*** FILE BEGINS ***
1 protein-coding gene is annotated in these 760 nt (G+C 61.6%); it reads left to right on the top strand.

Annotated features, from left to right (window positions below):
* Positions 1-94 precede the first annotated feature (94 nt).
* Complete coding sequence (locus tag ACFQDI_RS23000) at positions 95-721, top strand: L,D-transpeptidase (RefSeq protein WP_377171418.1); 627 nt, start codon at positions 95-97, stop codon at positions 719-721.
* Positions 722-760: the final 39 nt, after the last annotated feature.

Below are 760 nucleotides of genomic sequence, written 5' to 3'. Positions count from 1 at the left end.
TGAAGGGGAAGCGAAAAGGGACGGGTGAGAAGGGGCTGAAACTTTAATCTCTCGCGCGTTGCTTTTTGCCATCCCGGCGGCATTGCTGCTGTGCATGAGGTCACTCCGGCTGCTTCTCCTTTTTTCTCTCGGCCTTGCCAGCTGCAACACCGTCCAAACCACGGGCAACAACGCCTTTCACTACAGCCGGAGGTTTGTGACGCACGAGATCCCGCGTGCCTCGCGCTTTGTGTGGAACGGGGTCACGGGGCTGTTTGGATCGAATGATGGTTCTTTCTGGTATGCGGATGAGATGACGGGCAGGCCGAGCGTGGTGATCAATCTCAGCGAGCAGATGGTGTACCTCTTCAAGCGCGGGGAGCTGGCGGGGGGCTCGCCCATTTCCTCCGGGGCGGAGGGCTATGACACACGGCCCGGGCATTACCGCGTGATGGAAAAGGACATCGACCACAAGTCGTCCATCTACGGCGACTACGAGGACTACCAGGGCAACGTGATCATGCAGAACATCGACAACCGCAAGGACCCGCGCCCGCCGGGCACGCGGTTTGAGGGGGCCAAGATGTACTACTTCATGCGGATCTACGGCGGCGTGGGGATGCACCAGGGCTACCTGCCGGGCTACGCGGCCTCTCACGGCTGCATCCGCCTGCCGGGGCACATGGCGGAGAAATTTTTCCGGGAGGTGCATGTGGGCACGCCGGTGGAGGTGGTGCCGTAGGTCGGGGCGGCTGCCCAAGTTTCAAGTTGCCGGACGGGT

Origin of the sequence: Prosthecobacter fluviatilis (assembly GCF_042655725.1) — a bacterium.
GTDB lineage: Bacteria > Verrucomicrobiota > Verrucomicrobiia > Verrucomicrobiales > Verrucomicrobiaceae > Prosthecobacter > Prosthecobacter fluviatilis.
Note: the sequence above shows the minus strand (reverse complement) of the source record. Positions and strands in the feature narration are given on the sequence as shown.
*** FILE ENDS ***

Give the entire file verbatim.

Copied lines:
1 protein-coding gene is annotated in these 760 nt (G+C 61.6%); it reads left to right on the top strand.

Annotated features, from left to right (window positions below):
* Positions 1-94 precede the first annotated feature (94 nt).
* Complete coding sequence (locus tag ACFQDI_RS23000) at positions 95-721, top strand: L,D-transpeptidase (RefSeq protein WP_377171418.1); 627 nt, start codon at positions 95-97, stop codon at positions 719-721.
* Positions 722-760: the final 39 nt, after the last annotated feature.

Below are 760 nucleotides of genomic sequence, written 5' to 3'. Positions count from 1 at the left end.
TGAAGGGGAAGCGAAAAGGGACGGGTGAGAAGGGGCTGAAACTTTAATCTCTCGCGCGTTGCTTTTTGCCATCCCGGCGGCATTGCTGCTGTGCATGAGGTCACTCCGGCTGCTTCTCCTTTTTTCTCTCGGCCTTGCCAGCTGCAACACCGTCCAAACCACGGGCAACAACGCCTTTCACTACAGCCGGAGGTTTGTGACGCACGAGATCCCGCGTGCCTCGCGCTTTGTGTGGAACGGGGTCACGGGGCTGTTTGGATCGAATGATGGTTCTTTCTGGTATGCGGATGAGATGACGGGCAGGCCGAGCGTGGTGATCAATCTCAGCGAGCAGATGGTGTACCTCTTCAAGCGCGGGGAGCTGGCGGGGGGCTCGCCCATTTCCTCCGGGGCGGAGGGCTATGACACACGGCCCGGGCATTACCGCGTGATGGAAAAGGACATCGACCACAAGTCGTCCATCTACGGCGACTACGAGGACTACCAGGGCAACGTGATCATGCAGAACATCGACAACCGCAAGGACCCGCGCCCGCCGGGCACGCGGTTTGAGGGGGCCAAGATGTACTACTTCATGCGGATCTACGGCGGCGTGGGGATGCACCAGGGCTACCTGCCGGGCTACGCGGCCTCTCACGGCTGCATCCGCCTGCCGGGGCACATGGCGGAGAAATTTTTCCGGGAGGTGCATGTGGGCACGCCGGTGGAGGTGGTGCCGTAGGTCGGGGCGGCTGCCCAAGTTTCAAGTTGCCGGACGGGT

Origin of the sequence: Prosthecobacter fluviatilis (assembly GCF_042655725.1) — a bacterium.
GTDB lineage: Bacteria > Verrucomicrobiota > Verrucomicrobiia > Verrucomicrobiales > Verrucomicrobiaceae > Prosthecobacter > Prosthecobacter fluviatilis.
Note: the sequence above shows the minus strand (reverse complement) of the source record. Positions and strands in the feature narration are given on the sequence as shown.